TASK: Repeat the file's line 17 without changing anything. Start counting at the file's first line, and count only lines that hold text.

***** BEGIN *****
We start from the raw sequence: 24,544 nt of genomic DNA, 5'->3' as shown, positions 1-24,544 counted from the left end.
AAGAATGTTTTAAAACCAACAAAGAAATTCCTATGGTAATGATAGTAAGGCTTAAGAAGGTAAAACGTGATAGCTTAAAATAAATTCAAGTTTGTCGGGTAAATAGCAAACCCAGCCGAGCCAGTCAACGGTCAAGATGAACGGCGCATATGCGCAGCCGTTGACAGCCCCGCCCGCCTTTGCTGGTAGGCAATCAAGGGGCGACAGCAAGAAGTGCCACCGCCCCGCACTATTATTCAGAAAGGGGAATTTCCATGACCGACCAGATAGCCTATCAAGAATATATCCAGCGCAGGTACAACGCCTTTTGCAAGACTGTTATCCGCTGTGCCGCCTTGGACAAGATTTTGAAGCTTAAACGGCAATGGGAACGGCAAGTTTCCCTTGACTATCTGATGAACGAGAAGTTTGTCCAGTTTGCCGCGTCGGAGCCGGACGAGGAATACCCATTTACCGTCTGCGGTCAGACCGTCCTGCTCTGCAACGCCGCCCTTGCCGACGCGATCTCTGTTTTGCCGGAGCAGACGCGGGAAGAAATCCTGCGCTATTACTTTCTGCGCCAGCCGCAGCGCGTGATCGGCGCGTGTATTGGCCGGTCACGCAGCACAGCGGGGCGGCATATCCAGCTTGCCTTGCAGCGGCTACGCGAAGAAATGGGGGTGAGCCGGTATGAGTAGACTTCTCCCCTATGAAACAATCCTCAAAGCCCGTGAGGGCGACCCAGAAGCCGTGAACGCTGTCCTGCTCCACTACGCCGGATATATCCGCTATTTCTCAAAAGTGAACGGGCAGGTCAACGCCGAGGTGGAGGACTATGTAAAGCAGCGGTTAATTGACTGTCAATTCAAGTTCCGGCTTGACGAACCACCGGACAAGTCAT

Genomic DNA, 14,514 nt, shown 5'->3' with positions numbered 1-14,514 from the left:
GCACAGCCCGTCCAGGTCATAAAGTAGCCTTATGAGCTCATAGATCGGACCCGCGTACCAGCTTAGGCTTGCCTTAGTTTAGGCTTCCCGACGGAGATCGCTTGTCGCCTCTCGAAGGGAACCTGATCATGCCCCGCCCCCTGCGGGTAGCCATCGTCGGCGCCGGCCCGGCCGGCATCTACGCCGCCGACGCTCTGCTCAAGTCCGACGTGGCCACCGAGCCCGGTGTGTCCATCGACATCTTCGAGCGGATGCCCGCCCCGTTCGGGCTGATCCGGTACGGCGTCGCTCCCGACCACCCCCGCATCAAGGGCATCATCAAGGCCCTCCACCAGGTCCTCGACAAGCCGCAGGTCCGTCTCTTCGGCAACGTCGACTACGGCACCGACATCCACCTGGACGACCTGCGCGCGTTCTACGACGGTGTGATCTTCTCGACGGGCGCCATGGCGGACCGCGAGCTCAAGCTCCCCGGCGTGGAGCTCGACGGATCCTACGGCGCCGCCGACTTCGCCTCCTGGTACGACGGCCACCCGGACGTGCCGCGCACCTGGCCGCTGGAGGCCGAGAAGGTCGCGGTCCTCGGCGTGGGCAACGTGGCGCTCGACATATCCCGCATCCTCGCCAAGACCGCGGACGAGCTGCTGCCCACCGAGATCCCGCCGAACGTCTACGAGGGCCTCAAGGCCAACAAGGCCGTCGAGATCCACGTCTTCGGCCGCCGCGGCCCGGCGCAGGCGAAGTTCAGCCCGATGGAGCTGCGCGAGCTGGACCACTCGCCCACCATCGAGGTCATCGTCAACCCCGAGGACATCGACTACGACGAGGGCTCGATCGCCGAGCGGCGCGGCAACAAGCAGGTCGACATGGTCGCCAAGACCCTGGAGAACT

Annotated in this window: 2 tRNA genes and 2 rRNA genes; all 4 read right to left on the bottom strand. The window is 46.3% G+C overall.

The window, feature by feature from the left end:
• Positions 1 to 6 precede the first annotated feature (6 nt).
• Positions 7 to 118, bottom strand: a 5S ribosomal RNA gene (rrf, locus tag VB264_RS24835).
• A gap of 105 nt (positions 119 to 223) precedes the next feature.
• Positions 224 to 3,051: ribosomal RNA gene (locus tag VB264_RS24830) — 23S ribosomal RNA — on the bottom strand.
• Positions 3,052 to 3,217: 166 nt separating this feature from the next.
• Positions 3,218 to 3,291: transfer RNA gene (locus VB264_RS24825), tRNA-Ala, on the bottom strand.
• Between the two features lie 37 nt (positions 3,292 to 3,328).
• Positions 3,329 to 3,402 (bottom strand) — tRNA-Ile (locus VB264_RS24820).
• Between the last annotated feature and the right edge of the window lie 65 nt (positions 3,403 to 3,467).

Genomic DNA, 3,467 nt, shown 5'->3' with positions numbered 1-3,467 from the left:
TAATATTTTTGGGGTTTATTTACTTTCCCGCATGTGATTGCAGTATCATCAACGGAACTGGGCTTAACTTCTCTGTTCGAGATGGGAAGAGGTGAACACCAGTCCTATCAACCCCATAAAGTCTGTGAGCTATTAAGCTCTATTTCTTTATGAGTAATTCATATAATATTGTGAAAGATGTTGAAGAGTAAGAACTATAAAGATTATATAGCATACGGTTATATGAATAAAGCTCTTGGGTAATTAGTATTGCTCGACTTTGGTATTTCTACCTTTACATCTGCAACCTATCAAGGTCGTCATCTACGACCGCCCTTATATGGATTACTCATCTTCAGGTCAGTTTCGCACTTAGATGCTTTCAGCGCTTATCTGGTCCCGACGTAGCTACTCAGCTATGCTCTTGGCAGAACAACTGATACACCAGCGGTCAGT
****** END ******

TAATATTTTTGGGGTTTATTTACTTTCCCGCATGTGATTGCAGTATCATCAACGGAACTGGGCTTAACTTCTCTGTTCGAGATGGGAAGAGGTGAACACCAGTCCTATCAACCCCATAAAGTCTGTGAGCTATTAAGCTCTATTTCTTTATGAGTAATTCATATAATATTGTGAAAGATGTTGAAGAGTAAGAACTATAAAGATTATATAGCATACGGTTATATGAATAAAGCTCTTGGGTAATTAGTATTGCTCGACTTTGGTATTTCTACCTTTACATCTGCAACCTATCAAGGTCGTCATCTACGACCGCCCTTATATGGATTACTCATCTTCAGGTCAGTTTCGCACTTAGATGCTTTCAGCGCTTATCTGGTCCCGACGTAGCTACTCAGCTATGCTCTTGGCAGAACAACTGATACACCAGCGGTCAGT